The Eighth and unfortunately final French film festival got under away a couple of weeks ago. With over 90 films on display, this year's festival promised to be as good as any that preceded it or any kind of festival yet to come. Anja Ekelof and Kenneth Foxe give a brief rundown on just some of the films on show.
Comment je me suis disputé ... (ma vie sexuelle)
is a slice of life drama about a young philosophy student come
part-time teacher. Mathieu Amalric is very strong as the pensive
hero in a film whose life prospects are going slowly awry. The
film exudes sensitivity and shows an insight into human nature
which is paralleled only by the likes of Woody Allen and Robert
It is the director Arnaud Desplechin's third film and is a slow
but rewarding affair. It's funny at times, at other times sublime,
and always just a little satirical. Quite simply, a quite wonderful
Le Bonheur est dans le Pré
is perhaps best known
for being Eric Cantona's first attempt at off the field acting.
However, apart from Cantona's sometimes cringe-inducing acting,
it is a quite lovely comedy of mistaken identities and of the
struggle between emotional and material values. The film centres
around a man from the northern town of Dole, played briliantly
by Michel Serrault, who runs a troubled toiletseat/brush factory.
Not only does he suffer a close brush with death but is mistaken
for a man who left his family 25 years ago. Carmen Maura, Almodóvar's
diva, gives a great performance as the woman who thinks she has
found her long-lost man.
A viewing also provides the extra task of trying to understand
the guttural sounds of Canto's Marseillais-French.
Les Amants du Pont-Neuf,
the most expensive film in French
film history looks suitably stunning and lives up to the millions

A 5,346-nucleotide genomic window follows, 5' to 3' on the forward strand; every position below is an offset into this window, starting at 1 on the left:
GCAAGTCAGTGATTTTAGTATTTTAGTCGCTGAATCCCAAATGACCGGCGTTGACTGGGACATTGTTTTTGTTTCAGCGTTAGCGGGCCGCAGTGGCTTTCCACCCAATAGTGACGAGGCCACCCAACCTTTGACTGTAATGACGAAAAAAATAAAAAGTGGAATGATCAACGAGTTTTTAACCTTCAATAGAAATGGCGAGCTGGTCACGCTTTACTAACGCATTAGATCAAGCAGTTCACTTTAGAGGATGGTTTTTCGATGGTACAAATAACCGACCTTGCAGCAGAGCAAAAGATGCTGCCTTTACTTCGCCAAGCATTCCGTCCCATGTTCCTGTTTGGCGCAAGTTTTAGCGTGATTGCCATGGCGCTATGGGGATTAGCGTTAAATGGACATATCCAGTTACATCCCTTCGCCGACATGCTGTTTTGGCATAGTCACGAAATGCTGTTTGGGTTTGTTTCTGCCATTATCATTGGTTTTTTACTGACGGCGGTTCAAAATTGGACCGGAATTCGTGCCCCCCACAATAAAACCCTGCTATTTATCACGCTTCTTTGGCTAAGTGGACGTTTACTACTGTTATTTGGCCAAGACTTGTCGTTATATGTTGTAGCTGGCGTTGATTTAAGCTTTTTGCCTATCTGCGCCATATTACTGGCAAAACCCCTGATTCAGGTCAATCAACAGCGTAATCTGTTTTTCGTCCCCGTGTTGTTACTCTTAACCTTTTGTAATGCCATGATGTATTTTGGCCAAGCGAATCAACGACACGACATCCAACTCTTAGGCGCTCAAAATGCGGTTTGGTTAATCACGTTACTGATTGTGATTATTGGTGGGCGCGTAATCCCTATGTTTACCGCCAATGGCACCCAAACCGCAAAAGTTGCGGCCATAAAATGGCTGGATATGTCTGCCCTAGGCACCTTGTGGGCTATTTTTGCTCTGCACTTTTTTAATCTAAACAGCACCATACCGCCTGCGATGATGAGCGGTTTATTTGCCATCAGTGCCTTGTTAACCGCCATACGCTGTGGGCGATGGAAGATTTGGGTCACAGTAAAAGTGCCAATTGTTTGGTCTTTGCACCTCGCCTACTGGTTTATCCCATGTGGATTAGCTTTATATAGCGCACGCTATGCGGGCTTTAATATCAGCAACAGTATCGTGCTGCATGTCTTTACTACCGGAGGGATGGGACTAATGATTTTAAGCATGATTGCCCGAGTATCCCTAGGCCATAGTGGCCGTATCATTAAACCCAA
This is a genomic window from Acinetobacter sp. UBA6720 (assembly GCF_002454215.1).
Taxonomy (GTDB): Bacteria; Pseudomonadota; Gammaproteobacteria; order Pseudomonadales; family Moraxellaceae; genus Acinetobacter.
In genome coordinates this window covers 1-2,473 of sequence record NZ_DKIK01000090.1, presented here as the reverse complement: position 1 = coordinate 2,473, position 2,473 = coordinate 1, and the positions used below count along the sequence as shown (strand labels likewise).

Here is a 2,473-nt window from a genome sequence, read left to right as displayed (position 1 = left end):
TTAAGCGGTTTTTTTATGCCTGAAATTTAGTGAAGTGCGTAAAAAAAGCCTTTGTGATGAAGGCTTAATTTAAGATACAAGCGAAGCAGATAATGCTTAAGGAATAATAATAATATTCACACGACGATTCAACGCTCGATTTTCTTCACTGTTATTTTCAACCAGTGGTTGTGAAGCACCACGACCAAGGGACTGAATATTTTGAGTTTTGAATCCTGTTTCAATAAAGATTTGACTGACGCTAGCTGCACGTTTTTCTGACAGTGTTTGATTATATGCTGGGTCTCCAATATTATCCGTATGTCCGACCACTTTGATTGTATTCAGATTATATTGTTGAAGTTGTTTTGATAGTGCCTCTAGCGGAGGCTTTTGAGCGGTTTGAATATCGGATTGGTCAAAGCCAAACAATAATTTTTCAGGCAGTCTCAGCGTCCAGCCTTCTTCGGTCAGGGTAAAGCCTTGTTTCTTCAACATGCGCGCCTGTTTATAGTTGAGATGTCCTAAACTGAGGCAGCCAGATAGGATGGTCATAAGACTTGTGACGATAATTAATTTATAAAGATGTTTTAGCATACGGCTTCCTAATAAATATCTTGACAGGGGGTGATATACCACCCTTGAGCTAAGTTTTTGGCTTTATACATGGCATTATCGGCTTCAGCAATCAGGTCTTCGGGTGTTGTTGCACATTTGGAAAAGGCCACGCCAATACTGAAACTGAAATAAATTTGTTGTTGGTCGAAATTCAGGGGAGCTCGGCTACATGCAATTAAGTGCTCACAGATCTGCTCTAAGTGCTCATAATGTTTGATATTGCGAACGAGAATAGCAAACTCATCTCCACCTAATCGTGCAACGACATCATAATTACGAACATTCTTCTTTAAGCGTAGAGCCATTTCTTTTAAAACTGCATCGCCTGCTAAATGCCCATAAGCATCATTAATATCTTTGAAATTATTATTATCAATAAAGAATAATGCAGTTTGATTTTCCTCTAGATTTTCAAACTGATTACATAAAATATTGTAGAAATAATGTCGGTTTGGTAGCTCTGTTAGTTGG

it must have cost. This 1991 film takes place during the bicentennial
celebrations of the French revolution.
It is a drama acted out between a mysterious eye-patch wearing
woman (Juliette Binoche) and a young homeless man (Denis Lavant).
They both live on the closed off Pont Neuf in the middle of Paris.
Les Amants... is a moving portrayal of the outcasts of
Who are these people? Why do they end up living on the bridges
of Paris? The film answers some of these questions, all the while
thrilling the viewer with amazing shots of Paris.
Les Amants du Pont-Neuf should be watched on the big screen
if at all possible.
is Mathieu Kassowitz's superb and startling indictment
of the problems of French suburban life as drugs, violence, and
riots proliferate. The action centres on four key players: Vinz,
Saïd, Hubert, and a gun.
Filmed in black and white, and using a 'day in the life' structure,
La Haine (Hate) is a disturbing look at police brutality
and the reaction it creates.
It is in equal parts funny and depressing. The ending is as poignant,
and shocking as any. Never descending into a Tarantino-like fantasy
world, Kasowitz is still very obviously influenced by the American
way. In his own way, however, he is an original.
The realism of La Haine is stunning, and the film is social
commentary at its best.
Etat des lieux
(strangely translated to Inner City),
is shot in grainy black and white in the suburbs of France and
at the outset looks like La Haine Part Deux. It is not.
Far from it in fact.
Although it starts with a mock interview with disenfranchised
teenagers, it turns into an attempted social drama where somebody
has obviously lost the plot.
Jean-François Richet wrote and directed this film which
qualifies in the film category of "Yeah good idea, didn't
work out". Some scenes are, however, very strong.
One opens with a quote from Karl Marx and shows the main character
working in his factory, which looks more early 20th century then
Renault 1995. It then cuts to a ring where two young men box
to the soundtrack of machines and a great rap-track.
The film is made in some vain attempt to promote the idea of a
Marxist revoluion in the 'Cités', because there is no longer
a working class only 'suburbanites'. The film borrows heavily
from 1920's Russian propaganda films on workers ethics but nothing
is said to convince, in fact nothing happens.
Meaning? Dunno. Message? Marxism-lite. Music? Great. Overall view
is that you should watch this film if you must, other wise stay
clear - there are other and cheaper ways to spend your time and